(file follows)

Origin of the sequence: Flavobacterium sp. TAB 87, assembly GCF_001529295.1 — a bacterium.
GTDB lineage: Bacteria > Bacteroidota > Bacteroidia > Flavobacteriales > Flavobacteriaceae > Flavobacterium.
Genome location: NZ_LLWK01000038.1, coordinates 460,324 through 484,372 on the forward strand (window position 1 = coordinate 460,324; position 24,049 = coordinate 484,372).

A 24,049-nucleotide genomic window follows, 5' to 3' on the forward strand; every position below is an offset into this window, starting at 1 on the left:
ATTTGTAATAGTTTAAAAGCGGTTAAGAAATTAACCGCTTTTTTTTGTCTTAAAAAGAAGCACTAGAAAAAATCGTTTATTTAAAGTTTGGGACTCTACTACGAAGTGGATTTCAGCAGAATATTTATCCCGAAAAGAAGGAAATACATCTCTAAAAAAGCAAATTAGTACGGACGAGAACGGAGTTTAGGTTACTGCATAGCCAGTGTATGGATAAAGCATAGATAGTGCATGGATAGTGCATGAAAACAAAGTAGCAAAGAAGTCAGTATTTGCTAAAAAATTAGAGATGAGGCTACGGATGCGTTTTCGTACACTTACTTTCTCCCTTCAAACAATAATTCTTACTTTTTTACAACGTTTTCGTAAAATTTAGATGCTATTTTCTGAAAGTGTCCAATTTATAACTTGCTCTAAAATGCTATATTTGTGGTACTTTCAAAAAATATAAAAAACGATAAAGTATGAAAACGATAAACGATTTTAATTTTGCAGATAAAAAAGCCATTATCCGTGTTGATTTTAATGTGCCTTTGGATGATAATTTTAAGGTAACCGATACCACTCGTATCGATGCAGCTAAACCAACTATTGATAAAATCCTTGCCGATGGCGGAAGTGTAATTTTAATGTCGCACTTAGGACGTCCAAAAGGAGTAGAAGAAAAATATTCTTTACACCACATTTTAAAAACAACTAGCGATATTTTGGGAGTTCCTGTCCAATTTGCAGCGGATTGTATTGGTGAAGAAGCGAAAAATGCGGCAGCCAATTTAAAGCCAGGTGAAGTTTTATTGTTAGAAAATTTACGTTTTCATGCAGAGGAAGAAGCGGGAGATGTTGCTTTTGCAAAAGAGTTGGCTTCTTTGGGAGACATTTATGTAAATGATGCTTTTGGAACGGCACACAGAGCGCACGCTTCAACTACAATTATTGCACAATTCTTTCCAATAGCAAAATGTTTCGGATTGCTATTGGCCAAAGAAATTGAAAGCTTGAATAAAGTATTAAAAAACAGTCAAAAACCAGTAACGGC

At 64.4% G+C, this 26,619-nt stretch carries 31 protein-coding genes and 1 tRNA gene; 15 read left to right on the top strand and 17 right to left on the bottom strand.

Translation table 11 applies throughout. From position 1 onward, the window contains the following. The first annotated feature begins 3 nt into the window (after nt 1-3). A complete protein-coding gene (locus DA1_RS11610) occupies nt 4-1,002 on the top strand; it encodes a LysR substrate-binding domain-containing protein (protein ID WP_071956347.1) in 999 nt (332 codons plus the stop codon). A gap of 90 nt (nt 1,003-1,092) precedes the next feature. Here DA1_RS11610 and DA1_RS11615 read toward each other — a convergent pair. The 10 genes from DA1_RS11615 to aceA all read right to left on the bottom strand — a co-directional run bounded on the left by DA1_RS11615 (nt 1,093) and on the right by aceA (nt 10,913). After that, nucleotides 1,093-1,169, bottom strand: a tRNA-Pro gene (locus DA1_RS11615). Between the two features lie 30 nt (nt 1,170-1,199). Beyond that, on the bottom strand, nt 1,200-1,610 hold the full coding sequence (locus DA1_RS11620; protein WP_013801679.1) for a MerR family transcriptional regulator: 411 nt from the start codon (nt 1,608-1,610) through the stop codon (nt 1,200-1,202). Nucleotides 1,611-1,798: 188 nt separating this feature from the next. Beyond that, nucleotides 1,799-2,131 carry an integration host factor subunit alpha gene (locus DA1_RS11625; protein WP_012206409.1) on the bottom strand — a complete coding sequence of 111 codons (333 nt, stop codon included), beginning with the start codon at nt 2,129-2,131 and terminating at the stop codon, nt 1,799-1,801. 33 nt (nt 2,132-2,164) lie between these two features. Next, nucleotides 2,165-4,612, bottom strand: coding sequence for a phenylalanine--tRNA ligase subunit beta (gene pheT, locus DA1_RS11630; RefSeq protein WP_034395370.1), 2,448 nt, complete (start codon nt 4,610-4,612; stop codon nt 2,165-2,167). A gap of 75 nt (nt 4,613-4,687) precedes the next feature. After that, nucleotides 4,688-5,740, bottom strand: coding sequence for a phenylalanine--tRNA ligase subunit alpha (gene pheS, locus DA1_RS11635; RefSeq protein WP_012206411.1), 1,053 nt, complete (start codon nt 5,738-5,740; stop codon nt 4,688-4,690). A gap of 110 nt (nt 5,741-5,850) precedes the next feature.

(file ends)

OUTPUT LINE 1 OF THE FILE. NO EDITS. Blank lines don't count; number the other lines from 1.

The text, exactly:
Origin of the sequence: Flavobacterium sp. TAB 87, assembly GCF_001529295.1 — a bacterium.